Traditionally, monetary policy in Latin America followed the recommendations of the missions of the monetary “doctors” who defended an independent central bank and a pro-cyclical monetary policy, adhering to the automatic adjustment of the gold standard. A key function of central banks was to support fiscal stability. The effects of the Great Depression and its aftermath in the periphery countries questioned these recommendations and gave way to a shift in monetary policy. An illustrative example is provided by the creation of the Central Bank of the Argentina Republic (BCRA) under the auspices of Raúl Prebisch, and the technical assistance missions of the United States Federal Reserve to several Latin American countries some of which were led by Robert Triffin. Prebisch actively participated in mission to Paraguay and the Dominican Republic bringing the experience he had acquired as director of the BCRA and the tools devised to adapt monetary policy to a changing external context and circumstances. The use of the discount window and exchange controls, among other instruments, was seen in this new view as necessary to pursue counter-cyclical policies and to provide support for industrialization and full employment in the periphery.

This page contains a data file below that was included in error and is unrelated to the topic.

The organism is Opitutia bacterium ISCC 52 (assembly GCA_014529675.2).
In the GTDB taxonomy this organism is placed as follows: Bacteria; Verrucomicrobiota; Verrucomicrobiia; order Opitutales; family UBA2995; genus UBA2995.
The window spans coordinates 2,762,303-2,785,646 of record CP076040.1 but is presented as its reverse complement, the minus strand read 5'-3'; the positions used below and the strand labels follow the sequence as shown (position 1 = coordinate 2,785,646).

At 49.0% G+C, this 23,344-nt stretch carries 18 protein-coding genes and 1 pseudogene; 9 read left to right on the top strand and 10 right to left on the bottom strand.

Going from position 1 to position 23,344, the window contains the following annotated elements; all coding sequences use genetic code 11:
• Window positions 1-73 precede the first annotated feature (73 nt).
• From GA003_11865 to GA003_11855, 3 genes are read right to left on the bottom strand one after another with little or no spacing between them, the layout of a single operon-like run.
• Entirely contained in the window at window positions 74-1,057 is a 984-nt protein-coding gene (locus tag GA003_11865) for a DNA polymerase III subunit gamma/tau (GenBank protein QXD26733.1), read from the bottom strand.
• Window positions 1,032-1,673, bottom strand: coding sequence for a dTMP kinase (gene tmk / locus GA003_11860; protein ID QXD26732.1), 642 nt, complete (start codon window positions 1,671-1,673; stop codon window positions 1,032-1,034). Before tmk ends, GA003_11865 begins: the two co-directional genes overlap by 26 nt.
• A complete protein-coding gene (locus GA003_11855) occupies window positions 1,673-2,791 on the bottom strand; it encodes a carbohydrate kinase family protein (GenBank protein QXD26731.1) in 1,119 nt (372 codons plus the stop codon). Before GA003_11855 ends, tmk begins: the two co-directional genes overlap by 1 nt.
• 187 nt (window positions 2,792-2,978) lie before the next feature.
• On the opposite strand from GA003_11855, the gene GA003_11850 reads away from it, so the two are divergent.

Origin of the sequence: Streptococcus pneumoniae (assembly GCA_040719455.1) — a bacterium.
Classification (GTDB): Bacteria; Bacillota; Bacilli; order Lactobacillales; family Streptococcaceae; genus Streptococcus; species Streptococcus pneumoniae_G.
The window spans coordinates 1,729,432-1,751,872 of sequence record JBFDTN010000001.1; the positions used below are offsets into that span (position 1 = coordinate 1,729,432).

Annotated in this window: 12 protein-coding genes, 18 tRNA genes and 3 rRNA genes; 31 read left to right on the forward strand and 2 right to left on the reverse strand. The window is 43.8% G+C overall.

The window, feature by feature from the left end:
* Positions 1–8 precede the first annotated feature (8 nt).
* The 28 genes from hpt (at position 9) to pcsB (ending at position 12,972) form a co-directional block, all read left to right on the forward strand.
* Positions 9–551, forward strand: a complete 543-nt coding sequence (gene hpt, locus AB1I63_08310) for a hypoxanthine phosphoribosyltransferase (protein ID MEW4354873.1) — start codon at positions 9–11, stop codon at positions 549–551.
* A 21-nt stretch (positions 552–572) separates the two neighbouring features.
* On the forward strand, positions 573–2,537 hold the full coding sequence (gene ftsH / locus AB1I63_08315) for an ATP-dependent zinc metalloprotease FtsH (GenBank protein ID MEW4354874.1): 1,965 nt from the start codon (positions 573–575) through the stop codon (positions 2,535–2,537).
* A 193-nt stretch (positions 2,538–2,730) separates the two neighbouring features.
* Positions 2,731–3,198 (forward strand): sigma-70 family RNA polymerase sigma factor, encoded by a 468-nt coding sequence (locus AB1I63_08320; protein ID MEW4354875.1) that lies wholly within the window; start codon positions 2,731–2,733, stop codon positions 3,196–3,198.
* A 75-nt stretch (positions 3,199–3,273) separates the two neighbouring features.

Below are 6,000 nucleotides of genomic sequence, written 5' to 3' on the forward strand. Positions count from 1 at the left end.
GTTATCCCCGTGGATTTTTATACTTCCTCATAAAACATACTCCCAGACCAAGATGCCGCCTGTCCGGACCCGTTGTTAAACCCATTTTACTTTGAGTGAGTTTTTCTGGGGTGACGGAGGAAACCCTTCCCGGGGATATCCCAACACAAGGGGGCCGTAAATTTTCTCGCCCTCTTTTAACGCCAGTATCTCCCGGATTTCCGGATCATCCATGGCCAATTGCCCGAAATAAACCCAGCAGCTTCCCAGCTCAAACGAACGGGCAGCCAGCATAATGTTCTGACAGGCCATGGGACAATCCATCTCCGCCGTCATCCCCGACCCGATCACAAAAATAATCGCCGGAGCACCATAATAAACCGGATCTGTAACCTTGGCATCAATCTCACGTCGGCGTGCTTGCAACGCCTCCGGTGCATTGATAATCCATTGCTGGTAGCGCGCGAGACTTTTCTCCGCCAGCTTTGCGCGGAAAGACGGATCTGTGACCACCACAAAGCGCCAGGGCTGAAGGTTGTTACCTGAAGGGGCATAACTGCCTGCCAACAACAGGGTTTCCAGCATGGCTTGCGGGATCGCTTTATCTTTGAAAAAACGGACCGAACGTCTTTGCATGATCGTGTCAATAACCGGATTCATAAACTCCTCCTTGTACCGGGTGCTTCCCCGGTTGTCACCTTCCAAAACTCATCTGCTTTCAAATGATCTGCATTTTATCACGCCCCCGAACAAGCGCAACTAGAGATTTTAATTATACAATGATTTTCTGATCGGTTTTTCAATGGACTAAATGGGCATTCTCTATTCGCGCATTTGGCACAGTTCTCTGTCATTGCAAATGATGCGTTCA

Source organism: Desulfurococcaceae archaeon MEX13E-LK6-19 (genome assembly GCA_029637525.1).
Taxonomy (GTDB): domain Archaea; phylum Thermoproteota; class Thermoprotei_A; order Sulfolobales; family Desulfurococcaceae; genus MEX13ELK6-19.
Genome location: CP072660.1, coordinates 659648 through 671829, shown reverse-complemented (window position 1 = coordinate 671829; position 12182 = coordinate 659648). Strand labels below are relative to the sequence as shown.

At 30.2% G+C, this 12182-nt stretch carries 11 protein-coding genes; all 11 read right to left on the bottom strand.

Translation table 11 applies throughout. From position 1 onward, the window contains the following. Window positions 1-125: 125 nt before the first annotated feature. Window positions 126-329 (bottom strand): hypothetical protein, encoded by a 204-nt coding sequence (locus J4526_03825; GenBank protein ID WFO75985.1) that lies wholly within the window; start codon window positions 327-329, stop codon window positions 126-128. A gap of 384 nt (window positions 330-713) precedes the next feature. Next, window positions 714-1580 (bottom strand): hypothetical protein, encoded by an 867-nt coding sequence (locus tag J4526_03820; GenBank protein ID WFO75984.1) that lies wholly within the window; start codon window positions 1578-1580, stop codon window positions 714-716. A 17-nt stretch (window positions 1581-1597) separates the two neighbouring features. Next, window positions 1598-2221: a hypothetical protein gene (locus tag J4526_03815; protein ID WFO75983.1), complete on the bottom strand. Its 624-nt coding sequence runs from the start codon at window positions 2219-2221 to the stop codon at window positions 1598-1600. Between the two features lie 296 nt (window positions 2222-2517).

Caldentey, E.P. and Vernengo, M. (2018), "Heterodox Central Banking in the Periphery", Including a Symposium on Latin American Monetary Thought: Two Centuries in Search of Originality (Research in the History of Economic Thought and Methodology, Vol. 36C), Emerald Publishing Limited, Bingley, pp. 81-100. https://doi.org/10.1108/S0743-41542018000036C005
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